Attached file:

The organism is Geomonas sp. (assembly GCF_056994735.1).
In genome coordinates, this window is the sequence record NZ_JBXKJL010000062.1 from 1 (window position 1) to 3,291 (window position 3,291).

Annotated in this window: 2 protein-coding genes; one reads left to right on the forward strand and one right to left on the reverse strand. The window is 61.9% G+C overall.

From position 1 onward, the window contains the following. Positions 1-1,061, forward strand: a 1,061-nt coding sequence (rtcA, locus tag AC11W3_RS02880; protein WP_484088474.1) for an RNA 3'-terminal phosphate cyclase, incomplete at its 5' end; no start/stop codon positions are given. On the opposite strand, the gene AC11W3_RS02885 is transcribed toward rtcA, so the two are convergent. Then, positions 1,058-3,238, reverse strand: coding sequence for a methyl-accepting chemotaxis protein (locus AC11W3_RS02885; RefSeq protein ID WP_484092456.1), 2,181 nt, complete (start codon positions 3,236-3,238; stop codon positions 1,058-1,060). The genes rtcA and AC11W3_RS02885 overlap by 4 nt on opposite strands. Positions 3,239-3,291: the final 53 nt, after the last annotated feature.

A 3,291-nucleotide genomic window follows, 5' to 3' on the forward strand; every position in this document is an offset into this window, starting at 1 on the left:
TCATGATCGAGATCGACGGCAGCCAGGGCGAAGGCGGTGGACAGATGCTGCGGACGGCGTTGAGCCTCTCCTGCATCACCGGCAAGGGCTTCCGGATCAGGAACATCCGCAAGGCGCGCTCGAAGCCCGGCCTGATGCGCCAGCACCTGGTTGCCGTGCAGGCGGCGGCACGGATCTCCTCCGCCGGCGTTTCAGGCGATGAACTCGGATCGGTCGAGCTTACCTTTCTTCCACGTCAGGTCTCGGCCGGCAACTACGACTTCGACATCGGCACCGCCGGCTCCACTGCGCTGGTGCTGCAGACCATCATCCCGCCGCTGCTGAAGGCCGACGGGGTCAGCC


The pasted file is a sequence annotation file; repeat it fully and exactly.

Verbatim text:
The organism is Geomonas sp. (assembly GCF_056994735.1).
In genome coordinates, this window is the sequence record NZ_JBXKJL010000062.1 from 1 (window position 1) to 3,291 (window position 3,291).

Annotated in this window: 2 protein-coding genes; one reads left to right on the forward strand and one right to left on the reverse strand. The window is 61.9% G+C overall.

From position 1 onward, the window contains the following. Positions 1-1,061, forward strand: a 1,061-nt coding sequence (rtcA, locus tag AC11W3_RS02880; protein WP_484088474.1) for an RNA 3'-terminal phosphate cyclase, incomplete at its 5' end; no start/stop codon positions are given. On the opposite strand, the gene AC11W3_RS02885 is transcribed toward rtcA, so the two are convergent. Then, positions 1,058-3,238, reverse strand: coding sequence for a methyl-accepting chemotaxis protein (locus AC11W3_RS02885; RefSeq protein ID WP_484092456.1), 2,181 nt, complete (start codon positions 3,236-3,238; stop codon positions 1,058-1,060). The genes rtcA and AC11W3_RS02885 overlap by 4 nt on opposite strands. Positions 3,239-3,291: the final 53 nt, after the last annotated feature.

A 3,291-nucleotide genomic window follows, 5' to 3' on the forward strand; every position in this document is an offset into this window, starting at 1 on the left:
TCATGATCGAGATCGACGGCAGCCAGGGCGAAGGCGGTGGACAGATGCTGCGGACGGCGTTGAGCCTCTCCTGCATCACCGGCAAGGGCTTCCGGATCAGGAACATCCGCAAGGCGCGCTCGAAGCCCGGCCTGATGCGCCAGCACCTGGTTGCCGTGCAGGCGGCGGCACGGATCTCCTCCGCCGGCGTTTCAGGCGATGAACTCGGATCGGTCGAGCTTACCTTTCTTCCACGTCAGGTCTCGGCCGGCAACTACGACTTCGACATCGGCACCGCCGGCTCCACTGCGCTGGTGCTGCAGACCATCATCCCGCCGCTGCTGAAGGCCGACGGGGTCAGCC